State law preempts Oklahoma counties from unilaterally restricting energy development, the Oklahoma Supreme Court has ruled.
The Oklahoma Oil and Gas Association (OKOGA) sued Kingfisher County after county commissioners imposed restrictions on oil and gas operators. The commissioners enacted an ordinance preventing oil and gas companies from using temporary water lines to transport produced and treated water from completed wells to new ones for use in hydraulic fracturing operations. Under the ordinance, oil and gas operations could use temporary lines only for transporting fresh water.
OKOGA challenged the ordinance, saying it violates a state law preventing local governments from regulating oil and gas development.
The Oklahoma Supreme Court’s November 13 ruling overturning Kingfisher County’s ordinance did not declare how far cities and counties can go in regulating the side effects of oil and gas operations, instead saying only the Oklahoma Corporation Commission (OCC) has the authority to set restrictions on such operations, including determining which local ordinances are valid. OCC had not approved Kingfisher County’s ordinance.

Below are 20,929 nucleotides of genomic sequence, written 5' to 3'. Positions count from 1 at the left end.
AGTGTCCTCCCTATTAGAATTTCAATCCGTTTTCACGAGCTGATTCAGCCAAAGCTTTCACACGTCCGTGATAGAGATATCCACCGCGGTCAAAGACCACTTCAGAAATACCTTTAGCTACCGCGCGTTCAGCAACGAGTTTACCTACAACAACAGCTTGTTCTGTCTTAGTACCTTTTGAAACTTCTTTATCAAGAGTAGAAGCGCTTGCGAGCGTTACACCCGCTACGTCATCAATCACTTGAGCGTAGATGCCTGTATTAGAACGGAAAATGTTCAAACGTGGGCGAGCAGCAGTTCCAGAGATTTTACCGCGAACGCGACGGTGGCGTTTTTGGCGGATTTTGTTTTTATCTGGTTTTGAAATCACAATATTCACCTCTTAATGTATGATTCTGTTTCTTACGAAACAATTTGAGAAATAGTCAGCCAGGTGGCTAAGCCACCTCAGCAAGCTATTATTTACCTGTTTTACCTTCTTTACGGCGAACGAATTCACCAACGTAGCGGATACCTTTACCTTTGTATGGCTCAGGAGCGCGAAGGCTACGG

The ruling produces needed regulatory certainty for the state’s energy producers, said OKOGA President Chad Warmington, in a statement.
“We applaud the court’s decision, which reaffirms the Oklahoma Corporation Commission has exclusive regulatory jurisdiction over oil and natural gas operations in our state,” said Warmington. “Using temporary water lines is an industry-standard practice that has numerous environmental benefits, including reducing truck traffic and supporting water recycling efforts.”
This case came down to the primacy of state authority over local governments, says Trent England, executive vice president of the Oklahoma Council of Public Affairs.
“People often forget local governments are creations of state authority,” said England. “People praise the state authority and its regulatory power, and then they try and circumvent it by finding clever ways to regulate activities which are primarily regulated at the state level, so the outcome of this court case is not surprising.
“In Oklahoma, the Corporation Commission has the primary authority to regulate oil and gas activities,” England said.
The case was the result of an attempted power grab, says England.
“When environmentalists talk about local control, all they really care about is control,” said England. “If they fail at the national level, then they’ll try at the state level, and if they fail at the state level they will try at the local level.
“But it’s no surprise when they fail at the state level they are also unsuccessful at the local level, because local governments are creations of the state authority and fully subject to control by the state government and limitations imposed by the legislature or other state agencies, which are empowered to regulate commercial activities like oil and gas operations,” England said.
Kenneth Artz ([email protected]) writes from Dallas, Texas.